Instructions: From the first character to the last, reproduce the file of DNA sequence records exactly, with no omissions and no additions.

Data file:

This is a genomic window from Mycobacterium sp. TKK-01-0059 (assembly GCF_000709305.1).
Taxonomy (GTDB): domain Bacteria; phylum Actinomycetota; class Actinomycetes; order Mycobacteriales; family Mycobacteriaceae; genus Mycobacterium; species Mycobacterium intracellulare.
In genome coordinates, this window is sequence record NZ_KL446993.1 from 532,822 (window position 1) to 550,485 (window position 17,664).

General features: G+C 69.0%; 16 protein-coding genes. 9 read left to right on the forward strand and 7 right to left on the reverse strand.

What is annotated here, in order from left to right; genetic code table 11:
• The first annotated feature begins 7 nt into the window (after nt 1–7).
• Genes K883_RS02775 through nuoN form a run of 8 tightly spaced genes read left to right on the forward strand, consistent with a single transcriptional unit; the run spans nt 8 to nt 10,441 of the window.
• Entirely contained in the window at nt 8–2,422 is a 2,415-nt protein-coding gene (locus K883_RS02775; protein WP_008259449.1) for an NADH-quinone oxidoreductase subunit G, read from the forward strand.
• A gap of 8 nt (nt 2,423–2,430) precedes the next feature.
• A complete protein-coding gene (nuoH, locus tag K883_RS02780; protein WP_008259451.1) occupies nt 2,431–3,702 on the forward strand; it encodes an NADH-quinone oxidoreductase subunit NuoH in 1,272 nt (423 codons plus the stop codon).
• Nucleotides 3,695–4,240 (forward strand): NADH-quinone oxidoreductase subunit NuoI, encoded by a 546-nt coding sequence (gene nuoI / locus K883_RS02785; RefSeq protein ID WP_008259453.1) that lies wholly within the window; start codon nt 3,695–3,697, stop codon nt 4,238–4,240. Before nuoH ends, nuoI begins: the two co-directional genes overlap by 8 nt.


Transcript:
This is a genomic window from Mycobacterium sp. TKK-01-0059 (assembly GCF_000709305.1).
Taxonomy (GTDB): domain Bacteria; phylum Actinomycetota; class Actinomycetes; order Mycobacteriales; family Mycobacteriaceae; genus Mycobacterium; species Mycobacterium intracellulare.
In genome coordinates, this window is sequence record NZ_KL446993.1 from 532,822 (window position 1) to 550,485 (window position 17,664).

General features: G+C 69.0%; 16 protein-coding genes. 9 read left to right on the forward strand and 7 right to left on the reverse strand.

What is annotated here, in order from left to right; genetic code table 11:
• The first annotated feature begins 7 nt into the window (after nt 1–7).
• Genes K883_RS02775 through nuoN form a run of 8 tightly spaced genes read left to right on the forward strand, consistent with a single transcriptional unit; the run spans nt 8 to nt 10,441 of the window.
• Entirely contained in the window at nt 8–2,422 is a 2,415-nt protein-coding gene (locus K883_RS02775; protein WP_008259449.1) for an NADH-quinone oxidoreductase subunit G, read from the forward strand.
• A gap of 8 nt (nt 2,423–2,430) precedes the next feature.
• A complete protein-coding gene (nuoH, locus tag K883_RS02780; protein WP_008259451.1) occupies nt 2,431–3,702 on the forward strand; it encodes an NADH-quinone oxidoreductase subunit NuoH in 1,272 nt (423 codons plus the stop codon).
• Nucleotides 3,695–4,240 (forward strand): NADH-quinone oxidoreductase subunit NuoI, encoded by a 546-nt coding sequence (gene nuoI / locus K883_RS02785; RefSeq protein ID WP_008259453.1) that lies wholly within the window; start codon nt 3,695–3,697, stop codon nt 4,238–4,240. Before nuoH ends, nuoI begins: the two co-directional genes overlap by 8 nt.